25th ID certifies new SHARP victim advocates

| August 30, 2013 | 0 Comments
Staff Sgt. Giancarlo Ramos, squad leader, Company B, 2nd Battalion, 27th Infantry Regiment, 3rd Brigade Combat Team, 25th Inf. Division, highlights information about victims' rights during an 80-hour Sexual Harassment and Assault Response Prevention certification course, Aug. 13.

Staff Sgt. Giancarlo Ramos, squad leader, Company B, 2nd Battalion, 27th Infantry Regiment, 3rd Brigade Combat Team, 25th Inf. Division, highlights information about victims’ rights during an 80-hour Sexual Harassment and Assault Response Prevention certification course, Aug. 13.

Story and photo by
Sgt. Daniel Schroeder
25th Combat Aviation Brigade Public Affairs
25th Infantry Division

WHEELER ARMY AIRFIELD — Hawaiian Army units recently certified approximately 50 new unit Sexual Harassment and Assault Response Prevention (SHARP) victim advocates after they completed an 80-hour course.

“The course established the skills needed to become a victim advocate to support victims should they encounter sexual harassment or sexual assault,” said Jessica Lynch, U.S. Army Garrison-Hawaii SHARP coordinator. “As victim advocates, we have to assess the victims and give them what they need, educate them on what their rights are and prevent future attacks on them and others.”

The program reinforces the Army’s commitment to eliminate incidents of sexual harassment and sexual assault through awareness, prevention, training, victim advocacy, reporting and accountability. It’s focused on creating a climate that minimizes sexual assault incidents by giving unit advocates the tools and resources they need to provide support to victims, and educate and inform Soldiers and leaders.

“We must assist the victims by letting them know what their options are, what rights they have, resources available … and be a shoulder to lean on in tough times,” said Staff Sgt. Sioualofa Mayville, 25th CAB victim advocate.

Unit victim advocates encourage victims to report incidents of sexual assault without fear and ensure sensitive and comprehensive treatment to restore victims’ health and well-being.

The program also establishes sexual assault prevention training and awareness programs to educate all of its Soldiers. One tool the Army adopted is the Kirby Dick and Amy Ziering documentary, “The Invisible War,” which is helping Soldiers understand the seriousness of sexual crimes.

“These new videos show Soldiers that they are not alone in this,” Mayville said. “I helped a Soldier who decided to participate in the videos after she watched the first one. The videos put a face to the incident as opposed to a scenario during a PowerPoint slide.”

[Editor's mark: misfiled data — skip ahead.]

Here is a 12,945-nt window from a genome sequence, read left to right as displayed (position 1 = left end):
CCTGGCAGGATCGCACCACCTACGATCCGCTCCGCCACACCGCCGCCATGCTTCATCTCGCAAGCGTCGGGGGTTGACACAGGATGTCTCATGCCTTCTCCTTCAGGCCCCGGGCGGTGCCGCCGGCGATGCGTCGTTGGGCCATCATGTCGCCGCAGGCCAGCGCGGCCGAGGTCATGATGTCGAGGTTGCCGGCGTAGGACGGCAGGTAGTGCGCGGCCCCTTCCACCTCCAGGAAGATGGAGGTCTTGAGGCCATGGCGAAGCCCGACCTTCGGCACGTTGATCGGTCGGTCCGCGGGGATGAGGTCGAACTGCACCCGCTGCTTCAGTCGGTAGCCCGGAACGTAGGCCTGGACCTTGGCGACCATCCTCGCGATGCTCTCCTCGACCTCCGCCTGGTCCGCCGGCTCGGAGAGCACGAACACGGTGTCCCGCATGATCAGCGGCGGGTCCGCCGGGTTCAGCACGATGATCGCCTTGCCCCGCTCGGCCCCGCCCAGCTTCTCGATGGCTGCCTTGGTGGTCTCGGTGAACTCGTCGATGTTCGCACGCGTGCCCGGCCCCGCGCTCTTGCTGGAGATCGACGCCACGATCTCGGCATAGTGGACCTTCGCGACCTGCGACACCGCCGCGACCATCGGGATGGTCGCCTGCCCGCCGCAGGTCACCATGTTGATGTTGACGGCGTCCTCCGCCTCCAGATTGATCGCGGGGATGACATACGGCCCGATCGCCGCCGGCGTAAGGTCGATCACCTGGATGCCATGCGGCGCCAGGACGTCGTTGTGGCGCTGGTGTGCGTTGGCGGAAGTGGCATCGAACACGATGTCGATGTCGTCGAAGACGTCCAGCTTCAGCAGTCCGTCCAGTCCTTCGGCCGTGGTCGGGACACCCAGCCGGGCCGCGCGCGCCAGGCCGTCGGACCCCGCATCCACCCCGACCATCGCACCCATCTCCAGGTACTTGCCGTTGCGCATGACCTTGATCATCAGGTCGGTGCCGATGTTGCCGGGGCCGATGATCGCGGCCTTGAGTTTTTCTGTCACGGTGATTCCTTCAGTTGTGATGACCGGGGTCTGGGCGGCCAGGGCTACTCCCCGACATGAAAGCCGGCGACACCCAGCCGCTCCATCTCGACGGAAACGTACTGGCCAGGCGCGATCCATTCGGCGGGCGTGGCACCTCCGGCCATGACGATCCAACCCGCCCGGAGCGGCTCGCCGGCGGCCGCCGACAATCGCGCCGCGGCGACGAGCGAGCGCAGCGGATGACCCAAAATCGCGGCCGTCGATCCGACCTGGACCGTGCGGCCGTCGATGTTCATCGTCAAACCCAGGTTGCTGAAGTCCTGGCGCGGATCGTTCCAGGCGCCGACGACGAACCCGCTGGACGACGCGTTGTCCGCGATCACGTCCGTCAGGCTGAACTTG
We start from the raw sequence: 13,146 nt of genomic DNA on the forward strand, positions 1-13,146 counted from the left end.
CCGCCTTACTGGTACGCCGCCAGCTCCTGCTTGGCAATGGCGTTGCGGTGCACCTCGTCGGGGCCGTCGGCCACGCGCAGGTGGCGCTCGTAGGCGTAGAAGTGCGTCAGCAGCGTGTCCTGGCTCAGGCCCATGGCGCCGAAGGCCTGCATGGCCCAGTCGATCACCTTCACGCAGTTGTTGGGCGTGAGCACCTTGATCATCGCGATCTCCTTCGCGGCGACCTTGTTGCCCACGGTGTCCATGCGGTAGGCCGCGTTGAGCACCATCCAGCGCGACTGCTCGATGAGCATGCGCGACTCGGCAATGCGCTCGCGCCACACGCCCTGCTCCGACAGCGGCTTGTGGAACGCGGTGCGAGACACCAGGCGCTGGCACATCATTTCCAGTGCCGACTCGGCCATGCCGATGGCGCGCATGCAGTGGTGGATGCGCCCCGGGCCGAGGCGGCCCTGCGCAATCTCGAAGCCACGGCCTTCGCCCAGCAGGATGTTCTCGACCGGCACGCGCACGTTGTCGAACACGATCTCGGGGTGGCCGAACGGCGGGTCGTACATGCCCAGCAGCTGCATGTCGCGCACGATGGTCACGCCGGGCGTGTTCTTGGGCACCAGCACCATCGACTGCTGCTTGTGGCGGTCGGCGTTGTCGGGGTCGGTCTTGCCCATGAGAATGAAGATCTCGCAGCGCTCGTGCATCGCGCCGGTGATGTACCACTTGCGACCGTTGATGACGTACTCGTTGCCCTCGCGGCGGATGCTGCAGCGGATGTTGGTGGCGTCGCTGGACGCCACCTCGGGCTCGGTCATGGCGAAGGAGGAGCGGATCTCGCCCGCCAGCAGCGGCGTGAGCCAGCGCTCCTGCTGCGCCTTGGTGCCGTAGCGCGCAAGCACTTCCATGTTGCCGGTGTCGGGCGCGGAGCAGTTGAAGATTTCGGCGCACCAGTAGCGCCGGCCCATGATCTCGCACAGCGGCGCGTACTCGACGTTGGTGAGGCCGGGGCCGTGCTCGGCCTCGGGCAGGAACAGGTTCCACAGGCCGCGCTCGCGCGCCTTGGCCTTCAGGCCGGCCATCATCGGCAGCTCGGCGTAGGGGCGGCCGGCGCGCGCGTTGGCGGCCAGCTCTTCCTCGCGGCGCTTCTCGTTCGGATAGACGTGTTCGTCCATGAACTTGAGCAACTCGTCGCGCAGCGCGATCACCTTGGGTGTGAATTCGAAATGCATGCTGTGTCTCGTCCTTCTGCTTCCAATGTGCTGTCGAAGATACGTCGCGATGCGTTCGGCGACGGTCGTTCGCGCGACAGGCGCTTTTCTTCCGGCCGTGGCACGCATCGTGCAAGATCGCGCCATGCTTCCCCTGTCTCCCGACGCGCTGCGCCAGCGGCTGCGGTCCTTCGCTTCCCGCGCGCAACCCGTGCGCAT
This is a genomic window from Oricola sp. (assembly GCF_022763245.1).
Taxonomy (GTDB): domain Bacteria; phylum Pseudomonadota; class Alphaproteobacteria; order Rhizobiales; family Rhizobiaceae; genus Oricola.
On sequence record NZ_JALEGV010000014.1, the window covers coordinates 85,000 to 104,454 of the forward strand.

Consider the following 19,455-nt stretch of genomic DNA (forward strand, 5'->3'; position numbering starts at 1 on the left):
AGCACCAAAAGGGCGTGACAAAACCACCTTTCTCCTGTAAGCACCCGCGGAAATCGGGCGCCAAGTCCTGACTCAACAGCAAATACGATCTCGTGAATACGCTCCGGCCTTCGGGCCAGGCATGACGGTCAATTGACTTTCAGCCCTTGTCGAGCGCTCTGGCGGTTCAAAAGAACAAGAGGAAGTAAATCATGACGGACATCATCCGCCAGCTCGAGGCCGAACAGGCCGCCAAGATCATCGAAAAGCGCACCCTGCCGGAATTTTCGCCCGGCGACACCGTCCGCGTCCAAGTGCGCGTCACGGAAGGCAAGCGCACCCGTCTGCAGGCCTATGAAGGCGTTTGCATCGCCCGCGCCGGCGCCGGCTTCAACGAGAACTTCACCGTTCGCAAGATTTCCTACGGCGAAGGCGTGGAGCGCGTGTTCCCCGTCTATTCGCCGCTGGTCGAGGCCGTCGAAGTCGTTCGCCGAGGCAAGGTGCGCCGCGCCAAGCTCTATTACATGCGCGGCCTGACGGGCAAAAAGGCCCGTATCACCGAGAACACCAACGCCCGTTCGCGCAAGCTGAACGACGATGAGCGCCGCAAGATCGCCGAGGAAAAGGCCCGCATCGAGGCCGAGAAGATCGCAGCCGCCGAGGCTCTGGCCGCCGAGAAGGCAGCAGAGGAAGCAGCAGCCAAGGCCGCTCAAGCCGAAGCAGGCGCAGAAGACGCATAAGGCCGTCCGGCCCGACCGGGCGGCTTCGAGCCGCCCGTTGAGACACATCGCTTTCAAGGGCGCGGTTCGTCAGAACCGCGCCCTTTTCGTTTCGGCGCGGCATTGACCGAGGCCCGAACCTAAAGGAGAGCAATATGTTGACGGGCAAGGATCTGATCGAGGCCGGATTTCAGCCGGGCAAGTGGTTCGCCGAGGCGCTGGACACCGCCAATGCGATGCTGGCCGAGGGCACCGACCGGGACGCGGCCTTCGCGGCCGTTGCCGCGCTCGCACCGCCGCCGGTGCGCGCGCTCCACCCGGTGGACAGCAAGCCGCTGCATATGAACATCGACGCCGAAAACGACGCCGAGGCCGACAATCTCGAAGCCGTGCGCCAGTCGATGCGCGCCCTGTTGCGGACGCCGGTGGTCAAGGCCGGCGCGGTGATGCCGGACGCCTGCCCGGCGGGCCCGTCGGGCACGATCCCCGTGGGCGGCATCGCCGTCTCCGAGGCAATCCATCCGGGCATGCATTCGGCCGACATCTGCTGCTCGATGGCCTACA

Soldiers who have dealt with similar experiences before are noticing a change.

“I have had a very personal experience with this in the past,” said Staff Sgt. Jacob Hargrave, operations tasking noncommissioned officer, 30th Signal Battalion, who just completed the 80-hour certification. “We are stepping up our level and effectiveness of training. In my experience, we are on the right track for assisting victims and preventing future acts of unwanted sexual contact.”

The unit victim advocates also educate leaders to ensure they understand roles and responsibilities regarding response to sexual assault victims and thoroughly investigate allegations of sexual assault by taking appropriate administrative and disciplinary action.

“We are taking important steps to provide new training for commanders, strengthen our training enterprise for all service members, improve our investigative and military justice system capabilities, and further professionalize our first responders,” said Secretary of Defense Chuck Hagel in a memorandum addressing sexual assault prevention and response. “Ultimately, we must ensure that every service member understands that sexist behaviors, sexual harassment and sexual assault are not tolerated, condoned or ignored.”

The Department of Defense stated the rate of reported cases of sexual assault in the Army decreased from 2.5 per 1,000 Soldiers in fiscal year 2011 to 2.2 per 1,000 in its FY 2012 annual report on sexual assault in the military.

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Category: News, Training

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